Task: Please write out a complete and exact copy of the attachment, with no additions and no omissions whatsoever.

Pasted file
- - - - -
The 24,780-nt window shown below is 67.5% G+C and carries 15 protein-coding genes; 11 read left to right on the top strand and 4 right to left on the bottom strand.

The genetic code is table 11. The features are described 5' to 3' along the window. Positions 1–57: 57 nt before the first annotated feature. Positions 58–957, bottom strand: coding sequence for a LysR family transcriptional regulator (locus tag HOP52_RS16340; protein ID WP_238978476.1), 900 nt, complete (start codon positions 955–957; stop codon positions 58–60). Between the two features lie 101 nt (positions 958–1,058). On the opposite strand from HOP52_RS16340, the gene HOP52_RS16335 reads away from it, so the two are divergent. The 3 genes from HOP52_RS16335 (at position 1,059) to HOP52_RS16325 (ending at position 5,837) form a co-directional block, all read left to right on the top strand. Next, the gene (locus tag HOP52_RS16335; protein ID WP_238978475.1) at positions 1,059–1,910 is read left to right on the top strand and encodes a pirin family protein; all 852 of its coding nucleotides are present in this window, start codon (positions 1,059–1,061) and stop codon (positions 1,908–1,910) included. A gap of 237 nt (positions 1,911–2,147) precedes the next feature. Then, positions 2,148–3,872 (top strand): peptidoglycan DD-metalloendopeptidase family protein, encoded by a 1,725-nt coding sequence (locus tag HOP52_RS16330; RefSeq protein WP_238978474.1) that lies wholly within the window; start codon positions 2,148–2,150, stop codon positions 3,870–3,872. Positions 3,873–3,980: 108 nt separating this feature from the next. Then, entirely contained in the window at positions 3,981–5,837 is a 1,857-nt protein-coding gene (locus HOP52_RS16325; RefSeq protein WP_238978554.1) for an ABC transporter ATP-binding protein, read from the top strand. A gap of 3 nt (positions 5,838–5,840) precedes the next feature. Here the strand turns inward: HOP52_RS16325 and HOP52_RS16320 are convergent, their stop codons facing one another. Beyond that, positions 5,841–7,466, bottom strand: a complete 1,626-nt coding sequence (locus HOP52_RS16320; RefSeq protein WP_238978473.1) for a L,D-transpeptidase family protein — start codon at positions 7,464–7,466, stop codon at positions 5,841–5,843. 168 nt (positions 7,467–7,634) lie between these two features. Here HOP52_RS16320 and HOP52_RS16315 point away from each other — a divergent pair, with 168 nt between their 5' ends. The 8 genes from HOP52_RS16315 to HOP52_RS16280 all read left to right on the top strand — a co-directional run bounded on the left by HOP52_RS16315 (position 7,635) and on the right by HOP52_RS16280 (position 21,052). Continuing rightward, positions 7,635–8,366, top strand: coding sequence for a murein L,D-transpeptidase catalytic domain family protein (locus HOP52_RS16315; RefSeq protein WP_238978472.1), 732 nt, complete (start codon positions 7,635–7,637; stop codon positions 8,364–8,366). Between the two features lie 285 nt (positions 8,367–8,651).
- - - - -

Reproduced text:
The 24,780-nt window shown below is 67.5% G+C and carries 15 protein-coding genes; 11 read left to right on the top strand and 4 right to left on the bottom strand.

The genetic code is table 11. The features are described 5' to 3' along the window. Positions 1–57: 57 nt before the first annotated feature. Positions 58–957, bottom strand: coding sequence for a LysR family transcriptional regulator (locus tag HOP52_RS16340; protein ID WP_238978476.1), 900 nt, complete (start codon positions 955–957; stop codon positions 58–60). Between the two features lie 101 nt (positions 958–1,058). On the opposite strand from HOP52_RS16340, the gene HOP52_RS16335 reads away from it, so the two are divergent. The 3 genes from HOP52_RS16335 (at position 1,059) to HOP52_RS16325 (ending at position 5,837) form a co-directional block, all read left to right on the top strand. Next, the gene (locus tag HOP52_RS16335; protein ID WP_238978475.1) at positions 1,059–1,910 is read left to right on the top strand and encodes a pirin family protein; all 852 of its coding nucleotides are present in this window, start codon (positions 1,059–1,061) and stop codon (positions 1,908–1,910) included. A gap of 237 nt (positions 1,911–2,147) precedes the next feature. Then, positions 2,148–3,872 (top strand): peptidoglycan DD-metalloendopeptidase family protein, encoded by a 1,725-nt coding sequence (locus tag HOP52_RS16330; RefSeq protein WP_238978474.1) that lies wholly within the window; start codon positions 2,148–2,150, stop codon positions 3,870–3,872. Positions 3,873–3,980: 108 nt separating this feature from the next. Then, entirely contained in the window at positions 3,981–5,837 is a 1,857-nt protein-coding gene (locus HOP52_RS16325; RefSeq protein WP_238978554.1) for an ABC transporter ATP-binding protein, read from the top strand. A gap of 3 nt (positions 5,838–5,840) precedes the next feature. Here the strand turns inward: HOP52_RS16325 and HOP52_RS16320 are convergent, their stop codons facing one another. Beyond that, positions 5,841–7,466, bottom strand: a complete 1,626-nt coding sequence (locus HOP52_RS16320; RefSeq protein WP_238978473.1) for a L,D-transpeptidase family protein — start codon at positions 7,464–7,466, stop codon at positions 5,841–5,843. 168 nt (positions 7,467–7,634) lie between these two features. Here HOP52_RS16320 and HOP52_RS16315 point away from each other — a divergent pair, with 168 nt between their 5' ends. The 8 genes from HOP52_RS16315 to HOP52_RS16280 all read left to right on the top strand — a co-directional run bounded on the left by HOP52_RS16315 (position 7,635) and on the right by HOP52_RS16280 (position 21,052). Continuing rightward, positions 7,635–8,366, top strand: coding sequence for a murein L,D-transpeptidase catalytic domain family protein (locus HOP52_RS16315; RefSeq protein WP_238978472.1), 732 nt, complete (start codon positions 7,635–7,637; stop codon positions 8,364–8,366). Between the two features lie 285 nt (positions 8,367–8,651).